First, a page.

Famous Women Explore The Magic Of Black Hair In Michaela Angela Davis’ The Hair Tales

March 1, 2016  |  

the hair tales

Every mane has a story to tell and culture critic Michaela Angela Davis is getting to the bottom of some of the most famous of them in a new web series titled, The Hair Tales.

Coining the series as the “Vagina Monologues for Black hair,” the collection delves into Black women’s love-hate relationship with their locks by inviting women like Mara Brock Akil, Kim Coles, Tasha Smith, Regina King, Black Lives Matter cofounder Patrisse Cullors, and more to tell openly their uniquely personal hair tale to the world.

“I’ve been obsessed with hair my whole life, partly because people were obsessed with my hair my whole life — the ‘otherness’ of it,” Davis told Refinery 29 of the motivation for the series. “It was kinky, yet it was blond; it caused both admiration and confusion. Doing The Hair Tales was mostly about love. I love Black hair, and I love our stories.”

Hair Tales _Mara Brock Akil from MADFREEtv on Vimeo.

Though so far only two of the series’ episodes have gone live, what I already love most about the short vignettes is how they open with an answer to the question: What is magic about Black hair? In addressing that, writer and producer Akil said:

“I think what’s magic about Black girl hair is, wow so much, but at it’s basic level it’s just resilient…it’s transformative. When you don’t feel so strong your hair can be a sign of empowerment.”

In episode 1, actress Smith remarked:

“One thing about Black girl hair that I don’t think we always appreciate is that it’s strong; it’s strong! I used to think coarse hair was a negative thing… but no, I’ve grown to really love my hair and the strength within what I used to think was nappy hair when really it’s just strong hair that can endure anything.”

The Hair Tales will run throughout the month of March in honor of Women’s History Month, and for Davis that timing is especially befitting given all of the conversations that are being had about Black women and their hair these days.

“Recently, there’s been so much drama about Black hair and appropriation in pop culture, and there’s no better way to bring understanding and information than by telling stories,” she said. “There are so many non-Black women and people that don’t know the full culture of our hair, so it’s exciting to share these stories that are rarely told.”

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  • A818

    This has to be the biggest piece of waste of time ever. Like someone said below, why not spend time of relevant issues, such as economic independence, creating and maintaining health, building family units, etc.

    I am particularly amused at internet videos where they begin with “let me tell you about my hair.”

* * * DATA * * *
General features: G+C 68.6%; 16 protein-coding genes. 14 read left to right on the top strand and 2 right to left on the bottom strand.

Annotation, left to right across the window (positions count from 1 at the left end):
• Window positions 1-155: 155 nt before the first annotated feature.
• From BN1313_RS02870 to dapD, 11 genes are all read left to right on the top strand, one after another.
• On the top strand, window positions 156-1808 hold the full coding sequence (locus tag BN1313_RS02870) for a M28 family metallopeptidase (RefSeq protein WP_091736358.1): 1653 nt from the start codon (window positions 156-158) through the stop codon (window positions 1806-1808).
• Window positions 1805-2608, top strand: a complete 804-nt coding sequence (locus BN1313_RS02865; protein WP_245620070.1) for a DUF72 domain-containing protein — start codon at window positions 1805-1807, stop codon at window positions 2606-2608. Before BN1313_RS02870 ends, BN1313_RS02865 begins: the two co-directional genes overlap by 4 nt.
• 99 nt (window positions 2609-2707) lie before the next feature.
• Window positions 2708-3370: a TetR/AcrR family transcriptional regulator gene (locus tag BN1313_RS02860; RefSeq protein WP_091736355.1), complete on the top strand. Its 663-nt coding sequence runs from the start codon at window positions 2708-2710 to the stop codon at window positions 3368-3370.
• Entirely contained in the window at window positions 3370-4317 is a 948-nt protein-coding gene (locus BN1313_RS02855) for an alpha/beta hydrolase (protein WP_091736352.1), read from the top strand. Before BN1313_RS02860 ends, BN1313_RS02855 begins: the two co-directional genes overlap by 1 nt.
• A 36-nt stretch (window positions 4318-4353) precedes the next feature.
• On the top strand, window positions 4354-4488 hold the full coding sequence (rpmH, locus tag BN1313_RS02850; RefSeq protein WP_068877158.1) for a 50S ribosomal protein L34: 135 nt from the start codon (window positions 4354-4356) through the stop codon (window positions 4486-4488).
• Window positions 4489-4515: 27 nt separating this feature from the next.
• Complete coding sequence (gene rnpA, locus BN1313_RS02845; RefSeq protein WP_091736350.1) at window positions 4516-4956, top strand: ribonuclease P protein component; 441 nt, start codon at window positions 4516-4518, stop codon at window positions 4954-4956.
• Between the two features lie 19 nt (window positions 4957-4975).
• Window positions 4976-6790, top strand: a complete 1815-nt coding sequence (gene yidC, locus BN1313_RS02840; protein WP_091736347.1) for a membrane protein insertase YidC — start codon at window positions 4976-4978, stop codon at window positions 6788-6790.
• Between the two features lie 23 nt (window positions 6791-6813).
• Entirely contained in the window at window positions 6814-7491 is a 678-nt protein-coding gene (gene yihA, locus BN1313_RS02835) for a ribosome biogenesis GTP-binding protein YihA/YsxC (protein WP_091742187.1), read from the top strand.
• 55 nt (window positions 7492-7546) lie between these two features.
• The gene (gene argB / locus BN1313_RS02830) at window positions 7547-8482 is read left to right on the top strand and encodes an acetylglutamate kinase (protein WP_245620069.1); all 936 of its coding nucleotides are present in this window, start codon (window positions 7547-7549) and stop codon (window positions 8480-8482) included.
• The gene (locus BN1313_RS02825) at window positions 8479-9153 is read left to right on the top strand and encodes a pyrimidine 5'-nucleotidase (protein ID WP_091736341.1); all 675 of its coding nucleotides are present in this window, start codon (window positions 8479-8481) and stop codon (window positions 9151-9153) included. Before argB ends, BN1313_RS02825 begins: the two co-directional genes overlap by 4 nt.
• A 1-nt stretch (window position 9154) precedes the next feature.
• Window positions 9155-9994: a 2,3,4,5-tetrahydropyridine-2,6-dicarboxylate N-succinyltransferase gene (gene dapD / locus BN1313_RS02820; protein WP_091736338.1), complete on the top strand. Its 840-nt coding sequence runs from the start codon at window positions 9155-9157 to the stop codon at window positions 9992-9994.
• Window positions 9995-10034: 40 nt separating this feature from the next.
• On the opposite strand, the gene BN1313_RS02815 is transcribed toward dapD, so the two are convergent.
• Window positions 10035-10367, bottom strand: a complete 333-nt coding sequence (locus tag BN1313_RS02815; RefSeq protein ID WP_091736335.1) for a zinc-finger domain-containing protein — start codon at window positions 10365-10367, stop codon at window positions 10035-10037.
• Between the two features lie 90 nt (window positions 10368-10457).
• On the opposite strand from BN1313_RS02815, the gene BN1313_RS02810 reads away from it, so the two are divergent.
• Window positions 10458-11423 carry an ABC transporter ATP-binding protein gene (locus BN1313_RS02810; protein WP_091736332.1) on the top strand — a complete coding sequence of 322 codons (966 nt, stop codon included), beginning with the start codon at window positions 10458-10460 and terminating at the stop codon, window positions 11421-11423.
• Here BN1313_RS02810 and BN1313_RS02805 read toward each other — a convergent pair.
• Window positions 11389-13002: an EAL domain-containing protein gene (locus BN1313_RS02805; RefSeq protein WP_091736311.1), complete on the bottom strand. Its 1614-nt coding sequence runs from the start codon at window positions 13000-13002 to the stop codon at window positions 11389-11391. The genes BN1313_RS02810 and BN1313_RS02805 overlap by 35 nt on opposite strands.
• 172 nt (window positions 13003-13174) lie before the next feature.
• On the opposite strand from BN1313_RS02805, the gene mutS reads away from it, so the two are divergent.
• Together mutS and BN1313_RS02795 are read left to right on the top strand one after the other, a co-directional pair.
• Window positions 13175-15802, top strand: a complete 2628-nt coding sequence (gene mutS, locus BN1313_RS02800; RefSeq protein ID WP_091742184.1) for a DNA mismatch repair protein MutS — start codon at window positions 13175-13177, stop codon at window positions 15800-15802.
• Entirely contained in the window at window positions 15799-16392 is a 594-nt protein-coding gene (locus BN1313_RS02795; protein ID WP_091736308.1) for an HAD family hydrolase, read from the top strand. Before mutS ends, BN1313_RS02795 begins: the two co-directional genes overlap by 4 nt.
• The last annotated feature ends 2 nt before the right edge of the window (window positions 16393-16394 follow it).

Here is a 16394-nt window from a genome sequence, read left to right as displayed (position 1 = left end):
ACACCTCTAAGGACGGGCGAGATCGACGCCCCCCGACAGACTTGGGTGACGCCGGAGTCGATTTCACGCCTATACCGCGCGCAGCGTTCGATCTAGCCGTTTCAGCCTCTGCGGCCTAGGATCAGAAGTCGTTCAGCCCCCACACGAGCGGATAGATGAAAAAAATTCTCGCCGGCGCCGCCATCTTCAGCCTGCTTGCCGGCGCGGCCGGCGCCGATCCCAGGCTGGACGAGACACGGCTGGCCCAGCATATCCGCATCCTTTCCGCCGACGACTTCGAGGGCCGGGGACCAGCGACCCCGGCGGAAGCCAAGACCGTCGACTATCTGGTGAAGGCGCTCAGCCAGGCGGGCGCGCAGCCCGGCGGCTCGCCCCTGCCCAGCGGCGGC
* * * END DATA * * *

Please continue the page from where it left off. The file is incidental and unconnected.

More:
• Jay

    Tasha looks like Donna Summer in the picture (at least to me).

  • Lisa

    If we spent half as much time on professional development, physical fitness, family relationships and personal finance as we spent blabbing on and on about hair, we might really get somewhere and achieve something one of these days.
    Anyway, why the focus on women with a “love-hate” relationship with their hair? Why not feature someone with a love-love hair relationship for a change?

    • Masterpieced

      YES!!!!!!!!!! This is so embarrassing and silly. Tasha is especially a mockery. She is NOT embracing her hair she is extolling the virtues of hair extensions! Where is Lauryn Hill? Lupita? Anita Baker? Angela Davis?

      • Lisa

        Yeah, it was like an advertisement for her front-porch hair weaving service. Then she kept saying that the hair is so “strong” and can endure anything (contradicting herself), which is not true of anyone’s hair. Thinking that is why women (of all colors) experience heat damage and breakage and black women especially end up with the infamous disappearing edges. Maybe she is trying to convince people of that so that they will come running to get extensions from her.

        • Masterpieced

          I think it was to validate her hair style for this documentary. Why not use her OWN hair, which is full and pretty lats time I saw it.

          • Lisa

            oh, ok. I just google her and she does have a nice head of hair.

    • sweettea

      Fitness is my hobby and if I decide to to write a book or shoot a video about how I lost 50 pounds than I would want people who share my interest to give it a chance. Why can’t that same principle apply to hair?

      • Lisa

        Oh, it can and does apply to hair. It’s just that in the black community hair care, advice, and apparent hair psychological analysis is in an extreme overabundance, while I don’t see many articles or resources from or for black women specifically dealing with fitness. Black Girls Run comes to mind, but not much else. On the Finance side, names such as Mellody Hobson or Glinda Bridgforth come to mind, as well as Black Enterprise magazine. The hair topic is just tiresome sometimes.

  • Legacy

    Failing to see how either testimony is uplifting to girls with kinks and coils……….as usual.

    • Lisa

      yeah, this was weird.

    • Masterpieced

      YES. I do not get this al all.

  • GoldenGirl;)

    I’m expressive with my huurr lol and change it up. Me with just one hair style for the rest of my life? Huh? Please put me in the grave if that’s what it came to!